Ecologies of Racial Justice: A Roundtable

Stefanie Sobelle

Gettysburg College

Stefanie Sobelle is an Associate Professor of English at Gettysburg College. Her book The Architectural Novel, forthcoming from Oxford University Press, is an examination of the architecture in and of American literature from the mid-nineteenth century to the present. Her current research examines the imaginary of the American desert in late nineteenth- and early twentieth-century culture. She is an Associate Editor at the Los Angeles Review of Books (LARB) and the dramaturg for HOME, a work of theater commissioned by the Brooklyn Academy of Music.

Janet Neary

Hunter College, CUNY

Janet Neary is an Associate Professor of English at Hunter College, CUNY. She is the author of Fugitive Testimony: On the Visual Logic of Slave Narratives (Fordham UP, 2017) and editor of Conditions of the Present: Selected Essays by Lindon Barrett, forthcoming from Duke University Press. Recent essays have appeared in J19, ESQ, African American Literature, and MELUS. Her current research focuses on African American literature of Western migration in the mid-nineteenth century in the context of the California Gold Rush and the passage of the Fugitive Slave Law.

Kara Thompson

College of William & Mary

Kara Thompson is an assistant professor of English and American studies at the College of William and Mary where she teaches courses in Native American/Indigenous literature, political theory, and queer studies. She has books under contract and forthcoming from Duke University Press and Bloomsbury. Her work has appeared in Tin House, Avidly, The Philosophical Salon, The Atlantic, and Interdisciplinary Studies in Literature and Environment.

Sarah Nance

United States Air Force Academy

Sarah Nance is an Assistant Professor at the United States Air Force Academy in Colorado Springs, CO. Her work focuses on the medical humanities, examining portrayals of the ill and disabled body within late nineteenth and twentieth century literature. Her current book project considers American poetry and fiction to argue that the experience of illness creates a multitude of often-overlapping temporal experiences: the durations of chronic illness or depression, the disruptive breaks of onset or surgery, and the stalled progressions of the time between diagnosis, treatment, and the (im)possibility of “cure.”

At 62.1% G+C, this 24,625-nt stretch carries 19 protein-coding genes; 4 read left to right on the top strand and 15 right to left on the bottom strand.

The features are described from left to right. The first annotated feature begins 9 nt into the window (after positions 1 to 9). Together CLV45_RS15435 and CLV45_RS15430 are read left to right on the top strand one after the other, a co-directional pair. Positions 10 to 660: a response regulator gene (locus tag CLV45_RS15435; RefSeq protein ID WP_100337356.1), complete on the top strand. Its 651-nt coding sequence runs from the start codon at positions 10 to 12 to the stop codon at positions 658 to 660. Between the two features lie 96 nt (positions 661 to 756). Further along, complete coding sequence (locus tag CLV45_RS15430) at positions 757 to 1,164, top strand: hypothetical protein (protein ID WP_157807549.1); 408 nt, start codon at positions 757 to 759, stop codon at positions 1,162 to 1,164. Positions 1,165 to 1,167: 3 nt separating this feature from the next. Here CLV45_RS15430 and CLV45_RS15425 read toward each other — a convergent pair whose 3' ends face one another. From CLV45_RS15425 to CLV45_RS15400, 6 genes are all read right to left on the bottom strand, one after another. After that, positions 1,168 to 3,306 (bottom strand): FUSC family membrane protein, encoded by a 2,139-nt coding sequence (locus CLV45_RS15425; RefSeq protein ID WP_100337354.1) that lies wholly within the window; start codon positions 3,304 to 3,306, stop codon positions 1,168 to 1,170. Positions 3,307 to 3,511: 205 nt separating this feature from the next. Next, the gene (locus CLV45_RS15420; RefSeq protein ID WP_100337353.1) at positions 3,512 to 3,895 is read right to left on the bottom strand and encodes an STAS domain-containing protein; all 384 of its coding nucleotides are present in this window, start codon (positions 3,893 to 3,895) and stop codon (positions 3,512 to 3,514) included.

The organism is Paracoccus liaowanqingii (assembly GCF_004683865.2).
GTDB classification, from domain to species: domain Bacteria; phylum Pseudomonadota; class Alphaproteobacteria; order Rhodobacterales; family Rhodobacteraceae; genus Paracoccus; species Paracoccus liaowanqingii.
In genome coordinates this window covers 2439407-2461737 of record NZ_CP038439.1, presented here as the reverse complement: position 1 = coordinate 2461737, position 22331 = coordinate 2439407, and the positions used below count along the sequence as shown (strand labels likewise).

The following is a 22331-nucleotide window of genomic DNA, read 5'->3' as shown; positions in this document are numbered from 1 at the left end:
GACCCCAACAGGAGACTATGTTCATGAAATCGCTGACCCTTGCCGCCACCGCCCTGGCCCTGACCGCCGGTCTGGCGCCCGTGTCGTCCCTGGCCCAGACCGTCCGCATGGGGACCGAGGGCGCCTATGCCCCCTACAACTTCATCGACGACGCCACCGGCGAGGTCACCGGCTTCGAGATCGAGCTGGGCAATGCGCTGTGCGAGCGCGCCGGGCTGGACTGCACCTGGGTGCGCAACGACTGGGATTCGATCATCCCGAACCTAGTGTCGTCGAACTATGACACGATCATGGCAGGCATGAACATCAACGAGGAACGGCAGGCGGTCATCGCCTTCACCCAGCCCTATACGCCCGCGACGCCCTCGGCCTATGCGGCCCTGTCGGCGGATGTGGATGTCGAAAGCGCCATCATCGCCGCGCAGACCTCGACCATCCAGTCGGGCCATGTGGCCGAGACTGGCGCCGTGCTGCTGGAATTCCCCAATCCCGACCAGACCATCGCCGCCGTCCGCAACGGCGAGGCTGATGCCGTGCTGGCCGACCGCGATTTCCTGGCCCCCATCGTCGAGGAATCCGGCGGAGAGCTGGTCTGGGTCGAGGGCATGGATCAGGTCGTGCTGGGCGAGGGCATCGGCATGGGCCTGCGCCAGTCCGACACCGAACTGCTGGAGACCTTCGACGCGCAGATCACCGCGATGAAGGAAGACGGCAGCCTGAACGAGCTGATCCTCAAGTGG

Rachel Brown

University of Kansas

Rachel Linnea Brown is a doctoral candidate in nineteenth-century American literature at the University of Kansas. Her dissertation traces how locally published autobiographical texts expose the process of settler colonialism in the U.S. (Mid)West, namely Kansas, Colorado, Nebraska, and South Dakota.  Brown earned her MFA in poetry from Colorado State University in 2014, and her writing has previously appeared in Gulf Coast, Subtropics, South Dakota Review, and Black Warrior Review, among other journals.

Andrew Hebard

Miami University of Ohio

Andrew Hebard is an Associate Professor of English at Miami University of Ohio, working in the field of late nineteenth century American literature. He has published articles in journals including American Quarterly; Law, Culture, and the Humanities; African American Review, and Arizona Quarterly, and has a forthcoming chapter on science and aesthetics in the Oxford Handbook of American Literary Realism. His book, The Poetics of Sovereignty in American Literature, 1885-1910 (Cambridge, 2013) examines how American literature conventionalized legal forms of sovereignty and administration. His current book project examines the relationship between literary aesthetics, scientific ecology, and the Progressive Era state.

Jeffrey Hole

University of the Pacific

Jeffrey Hole is Associate Professor of English at the University of the Pacific where he teaches courses in American and world literatures, including special topics on U.S. empire, slavery, and the field of literature and law. He is currently completing a book, Cunning Inventions and the Force of Law: Literature after the 1850 Compromise, which examines the concomitances between nineteenth-century American literature and the tactics of fugitive slaves within the context of international law and extra-territorial reach of U.S. power in the wake of the 1850 Fugitive Slave Act.


Ecologies of Racial JusticeChair: Janet Neary (Hunter College) Presenters:Stefanie Sobelle (Gettysburg College) Jeffrey Hole (University of the Pacific) Sarah Nance (US Air Force Academy) Andrew Hebard (Miami University of... [ view full abstract ]


  1. Stefanie Sobelle (Gettysburg College)
  2. Janet Neary (Hunter College, CUNY)
  3. Kara Thompson (College of William & Mary)
  4. Sarah Nance (United States Air Force Academy)
  5. Rachel Brown (University of Kansas)
  6. Andrew Hebard (Miami University of Ohio)
  7. Jeffrey Hole (University of the Pacific)

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P46 » Ecologies of Racial Justice: A Roundtable (14:00 - Friday, 23rd March, Fiesta III-IV)

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